British Petroleum has made some progress in efforts to stop the oil gushing into the Gulf of Mexico.
The company said a containment cap put on the leak last week is capturing more than 10,000 barrels of oil a day and siphoning it to the surface.
Dead birds and dolphins have already washed ashore along the Gulf as thick oil not only covers sea shells, but pelicans whose tarred wings prevent them from flying.
"The area we're in right now, this is some of the best fishing in the whole region, and the oil's coming in - just wave after wave," Myrtle Grove, La., resident Dave Marino said. "It's hard to stomach. It really is."
The spill is now just off the coast of Florida's famous white beaches, now sprinkled with tar balls.
An ad promoting tourism in the sunshine state has now been replaced by a commercial featuring BP CEO Tony Hayward.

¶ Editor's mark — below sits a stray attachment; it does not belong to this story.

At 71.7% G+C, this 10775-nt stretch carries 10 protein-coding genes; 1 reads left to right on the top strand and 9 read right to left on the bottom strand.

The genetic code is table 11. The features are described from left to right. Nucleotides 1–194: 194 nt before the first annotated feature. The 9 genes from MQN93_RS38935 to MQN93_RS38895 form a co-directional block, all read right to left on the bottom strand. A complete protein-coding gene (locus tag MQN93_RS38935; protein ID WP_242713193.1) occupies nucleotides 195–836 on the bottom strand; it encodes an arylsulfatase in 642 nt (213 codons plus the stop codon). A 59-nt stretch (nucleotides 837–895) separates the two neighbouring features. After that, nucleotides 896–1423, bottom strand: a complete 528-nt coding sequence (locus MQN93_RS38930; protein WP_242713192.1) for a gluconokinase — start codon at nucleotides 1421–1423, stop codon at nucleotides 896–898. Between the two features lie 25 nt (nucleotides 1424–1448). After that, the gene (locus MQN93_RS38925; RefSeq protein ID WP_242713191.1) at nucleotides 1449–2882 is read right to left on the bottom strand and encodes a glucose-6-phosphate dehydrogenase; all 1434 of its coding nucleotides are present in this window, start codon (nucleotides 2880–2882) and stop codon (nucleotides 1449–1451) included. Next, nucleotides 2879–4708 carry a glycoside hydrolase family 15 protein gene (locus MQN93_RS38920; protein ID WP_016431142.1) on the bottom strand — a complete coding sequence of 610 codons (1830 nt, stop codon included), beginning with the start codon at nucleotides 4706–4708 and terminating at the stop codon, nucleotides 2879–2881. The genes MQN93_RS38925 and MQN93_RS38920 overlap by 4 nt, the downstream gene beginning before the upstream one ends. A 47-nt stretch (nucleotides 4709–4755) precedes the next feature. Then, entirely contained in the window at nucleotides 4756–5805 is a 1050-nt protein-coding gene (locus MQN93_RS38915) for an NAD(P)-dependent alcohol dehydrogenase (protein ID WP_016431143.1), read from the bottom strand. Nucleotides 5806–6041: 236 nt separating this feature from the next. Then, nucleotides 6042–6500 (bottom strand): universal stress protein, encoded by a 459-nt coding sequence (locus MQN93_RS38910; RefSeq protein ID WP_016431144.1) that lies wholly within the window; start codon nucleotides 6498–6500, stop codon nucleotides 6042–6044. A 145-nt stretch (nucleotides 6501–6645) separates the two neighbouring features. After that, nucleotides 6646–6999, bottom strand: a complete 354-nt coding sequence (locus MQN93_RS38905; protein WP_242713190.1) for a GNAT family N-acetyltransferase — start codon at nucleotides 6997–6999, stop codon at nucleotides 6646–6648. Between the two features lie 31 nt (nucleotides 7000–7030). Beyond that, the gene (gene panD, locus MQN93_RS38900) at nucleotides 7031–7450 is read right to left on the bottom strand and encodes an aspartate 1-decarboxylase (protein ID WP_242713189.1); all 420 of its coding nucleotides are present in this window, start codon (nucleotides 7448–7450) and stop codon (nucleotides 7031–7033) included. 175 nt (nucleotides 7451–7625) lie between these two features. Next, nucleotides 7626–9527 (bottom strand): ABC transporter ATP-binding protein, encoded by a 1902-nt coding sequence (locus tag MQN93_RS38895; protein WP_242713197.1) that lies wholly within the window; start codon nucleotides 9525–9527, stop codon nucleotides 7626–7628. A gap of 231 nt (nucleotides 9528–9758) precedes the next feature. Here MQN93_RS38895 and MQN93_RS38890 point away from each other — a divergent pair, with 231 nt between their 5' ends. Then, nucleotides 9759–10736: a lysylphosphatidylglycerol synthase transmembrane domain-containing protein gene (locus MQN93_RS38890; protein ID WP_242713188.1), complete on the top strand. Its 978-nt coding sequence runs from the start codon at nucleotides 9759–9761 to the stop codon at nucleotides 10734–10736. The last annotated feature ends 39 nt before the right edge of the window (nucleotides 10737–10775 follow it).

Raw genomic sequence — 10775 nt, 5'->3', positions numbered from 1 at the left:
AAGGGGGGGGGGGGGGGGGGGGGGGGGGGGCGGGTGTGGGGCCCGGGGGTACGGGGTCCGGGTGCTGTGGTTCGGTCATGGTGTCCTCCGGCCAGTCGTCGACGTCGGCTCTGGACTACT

"To those affected and their families, I am deeply sorry," Hayward said in the ad. "We know it is our responsibility to keep you informed and do everything we can so this never happens again. We will get this done. We will get this right."
So far, the tab of BP's response totals more than $1.2 billion. Company officials hope to put another containment cap in place this weekend.
"So when those two are in place we very much hope to be containing the vast majority of the oil," Hayward said.
Although the current device appears to be capturing oil, about half of the 1 million gallons of oil is still escaping into the Gulf every day. A new report also says the flow of oil might not be completely stopped until the fall.
"This will be well into the fall. This is a siege across the entire Gulf. This spill is holding everybody hostage, not only economically but physically. And it has to be attacked on all fronts," Coast Guard Adm. Thad Allen said.
Meanwhile, President Obama met with cabinet members, Monday, to discuss the latest on the spill and what's being done to help those affected recover.